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Have you ever participated in a Cardiopulmonary Resuscitation (CPR) certification class? If so, you may recall a long afternoon spent learning how to provide life-saving chest compressions to a lifeless manikin. But, could you remember how many compressions to apply between rescue breaths in a real-life emergency situation?

A recent study conducted by the American Heart Association concluded that poor quality CPR leads to poor and preventable patient outcomes. Additionally, numerous research findings have confirmed that psychomotor skills, such as CPR, decay rapidly after initial training.



Kenietha Presnell demonstrates how ARHS staff will train with the American Heart Association’s Resuscitation Quality Improvement® Program.

For this reason, in January 2017, Appalachian Regional Healthcare System (ARHS) will become the first healthcare system in North Carolina to implement the American Heart Association’s Resuscitation Quality Improvement® Program (AHA RQI® Program).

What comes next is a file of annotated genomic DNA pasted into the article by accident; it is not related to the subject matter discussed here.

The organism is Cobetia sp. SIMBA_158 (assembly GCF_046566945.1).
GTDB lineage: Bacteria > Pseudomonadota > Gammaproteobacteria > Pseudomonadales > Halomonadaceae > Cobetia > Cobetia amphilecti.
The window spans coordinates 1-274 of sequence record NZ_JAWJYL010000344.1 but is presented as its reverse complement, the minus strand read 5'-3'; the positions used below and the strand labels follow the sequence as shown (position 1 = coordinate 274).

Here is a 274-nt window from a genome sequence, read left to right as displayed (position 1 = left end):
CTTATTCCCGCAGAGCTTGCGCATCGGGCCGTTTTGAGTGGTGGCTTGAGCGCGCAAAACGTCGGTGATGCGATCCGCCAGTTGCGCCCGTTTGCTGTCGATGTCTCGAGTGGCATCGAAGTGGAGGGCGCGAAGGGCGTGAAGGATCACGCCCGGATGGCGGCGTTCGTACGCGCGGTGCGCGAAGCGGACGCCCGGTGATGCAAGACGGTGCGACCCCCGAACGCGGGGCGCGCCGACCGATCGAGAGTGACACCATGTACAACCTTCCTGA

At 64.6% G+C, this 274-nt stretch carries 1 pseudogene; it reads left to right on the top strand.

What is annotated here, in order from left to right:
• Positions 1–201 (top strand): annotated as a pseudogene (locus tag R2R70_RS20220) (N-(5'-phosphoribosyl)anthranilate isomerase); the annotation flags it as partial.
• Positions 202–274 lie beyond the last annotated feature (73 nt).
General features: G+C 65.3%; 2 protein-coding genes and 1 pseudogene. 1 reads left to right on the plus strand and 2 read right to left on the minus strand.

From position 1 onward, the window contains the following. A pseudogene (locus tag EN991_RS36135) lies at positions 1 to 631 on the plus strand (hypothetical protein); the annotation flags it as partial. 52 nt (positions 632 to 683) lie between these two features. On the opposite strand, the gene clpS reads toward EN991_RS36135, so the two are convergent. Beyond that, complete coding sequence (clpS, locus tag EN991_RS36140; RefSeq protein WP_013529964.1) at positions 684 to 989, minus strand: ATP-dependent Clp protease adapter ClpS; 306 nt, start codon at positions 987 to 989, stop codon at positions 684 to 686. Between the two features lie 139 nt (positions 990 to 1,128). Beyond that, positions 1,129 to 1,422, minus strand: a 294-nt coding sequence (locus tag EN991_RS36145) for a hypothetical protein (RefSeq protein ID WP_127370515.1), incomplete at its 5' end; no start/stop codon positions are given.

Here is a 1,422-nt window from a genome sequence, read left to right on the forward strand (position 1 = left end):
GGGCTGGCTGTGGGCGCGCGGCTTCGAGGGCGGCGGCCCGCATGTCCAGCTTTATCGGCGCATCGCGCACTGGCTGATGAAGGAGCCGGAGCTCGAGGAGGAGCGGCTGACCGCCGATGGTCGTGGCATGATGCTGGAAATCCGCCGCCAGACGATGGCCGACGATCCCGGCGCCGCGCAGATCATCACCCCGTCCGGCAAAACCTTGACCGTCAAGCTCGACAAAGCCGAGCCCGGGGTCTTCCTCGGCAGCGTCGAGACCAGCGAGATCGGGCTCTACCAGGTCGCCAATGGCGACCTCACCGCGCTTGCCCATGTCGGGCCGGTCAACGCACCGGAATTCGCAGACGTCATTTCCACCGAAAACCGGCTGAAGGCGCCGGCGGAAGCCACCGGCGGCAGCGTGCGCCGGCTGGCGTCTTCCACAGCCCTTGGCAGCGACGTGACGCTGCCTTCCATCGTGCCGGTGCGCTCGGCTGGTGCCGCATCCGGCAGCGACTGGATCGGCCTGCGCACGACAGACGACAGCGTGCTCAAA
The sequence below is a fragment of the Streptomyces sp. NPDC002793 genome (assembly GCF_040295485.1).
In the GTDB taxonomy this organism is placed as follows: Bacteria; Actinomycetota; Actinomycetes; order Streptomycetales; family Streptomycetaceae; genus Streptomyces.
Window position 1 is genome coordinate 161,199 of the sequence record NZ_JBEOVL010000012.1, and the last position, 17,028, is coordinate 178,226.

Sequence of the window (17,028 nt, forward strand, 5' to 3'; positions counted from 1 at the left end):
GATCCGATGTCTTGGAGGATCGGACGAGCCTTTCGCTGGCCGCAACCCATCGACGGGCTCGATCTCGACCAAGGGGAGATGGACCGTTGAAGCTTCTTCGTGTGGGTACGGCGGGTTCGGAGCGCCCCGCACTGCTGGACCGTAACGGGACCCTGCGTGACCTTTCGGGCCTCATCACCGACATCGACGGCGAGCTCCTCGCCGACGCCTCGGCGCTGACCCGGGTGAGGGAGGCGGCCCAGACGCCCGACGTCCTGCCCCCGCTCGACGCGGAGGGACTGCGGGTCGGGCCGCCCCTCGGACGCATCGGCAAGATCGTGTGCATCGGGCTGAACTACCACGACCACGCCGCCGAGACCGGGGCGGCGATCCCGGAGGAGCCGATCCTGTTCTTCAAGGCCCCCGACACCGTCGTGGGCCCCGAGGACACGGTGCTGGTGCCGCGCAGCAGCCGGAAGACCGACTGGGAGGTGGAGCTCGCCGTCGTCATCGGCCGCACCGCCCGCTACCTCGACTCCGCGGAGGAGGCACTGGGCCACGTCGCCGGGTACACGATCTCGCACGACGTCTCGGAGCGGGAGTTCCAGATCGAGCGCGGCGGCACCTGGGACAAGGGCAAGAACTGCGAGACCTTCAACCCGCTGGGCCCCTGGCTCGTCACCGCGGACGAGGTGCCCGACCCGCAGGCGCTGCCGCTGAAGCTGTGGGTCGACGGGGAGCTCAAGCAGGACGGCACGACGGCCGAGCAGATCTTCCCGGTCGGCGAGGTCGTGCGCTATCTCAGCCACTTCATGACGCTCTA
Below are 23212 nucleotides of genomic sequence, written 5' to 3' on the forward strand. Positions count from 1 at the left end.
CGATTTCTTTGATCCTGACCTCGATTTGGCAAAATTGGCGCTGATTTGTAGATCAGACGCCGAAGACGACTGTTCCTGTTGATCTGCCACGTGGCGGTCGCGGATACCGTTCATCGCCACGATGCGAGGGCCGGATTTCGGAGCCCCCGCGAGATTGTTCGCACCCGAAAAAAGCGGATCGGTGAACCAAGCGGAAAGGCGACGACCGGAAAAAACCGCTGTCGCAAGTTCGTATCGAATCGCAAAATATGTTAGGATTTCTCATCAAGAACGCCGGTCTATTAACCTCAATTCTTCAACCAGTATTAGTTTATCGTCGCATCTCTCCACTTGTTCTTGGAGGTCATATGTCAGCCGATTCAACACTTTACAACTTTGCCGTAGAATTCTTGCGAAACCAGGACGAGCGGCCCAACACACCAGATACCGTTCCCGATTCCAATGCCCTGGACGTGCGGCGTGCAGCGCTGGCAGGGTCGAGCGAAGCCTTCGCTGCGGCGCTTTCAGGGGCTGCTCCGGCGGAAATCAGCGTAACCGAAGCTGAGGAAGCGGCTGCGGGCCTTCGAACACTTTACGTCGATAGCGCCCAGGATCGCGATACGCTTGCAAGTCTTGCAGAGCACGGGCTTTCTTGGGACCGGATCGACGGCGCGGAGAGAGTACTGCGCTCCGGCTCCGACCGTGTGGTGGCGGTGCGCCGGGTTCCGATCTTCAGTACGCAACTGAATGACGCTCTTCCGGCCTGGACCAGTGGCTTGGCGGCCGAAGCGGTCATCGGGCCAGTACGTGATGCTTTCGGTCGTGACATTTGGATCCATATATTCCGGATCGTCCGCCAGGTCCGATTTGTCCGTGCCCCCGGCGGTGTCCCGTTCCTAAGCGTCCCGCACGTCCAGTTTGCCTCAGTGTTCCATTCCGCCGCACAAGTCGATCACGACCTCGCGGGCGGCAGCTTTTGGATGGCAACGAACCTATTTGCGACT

The AHA RQI® Program was developed to provide users with perpetually valid CPR certification through 10-minute, quarterly cognitive and skill training. Unlike the traditional training program which focused on bi-annual completion, the AHA RQI® Program focuses on continuous competency in CPR skills. According to the American Heart Association, this radical process change will result in increased skill retention and improved resuscitation outcomes.

Beginning in January, all ARHS clinical staff will transition from the existing CPR training program to the AHA RQI® Program. RQI will include annual online education with simulation as well as quarterly hands-on skills demonstration. These skills demonstrations will provide an opportunity for staff to practice life-saving compressions and ventilations with personalized feedback on an interactive manikin known as Annie.

For more information about the AHA RQI® Program, visit The American Heart Association’s CPR and First Aid website.

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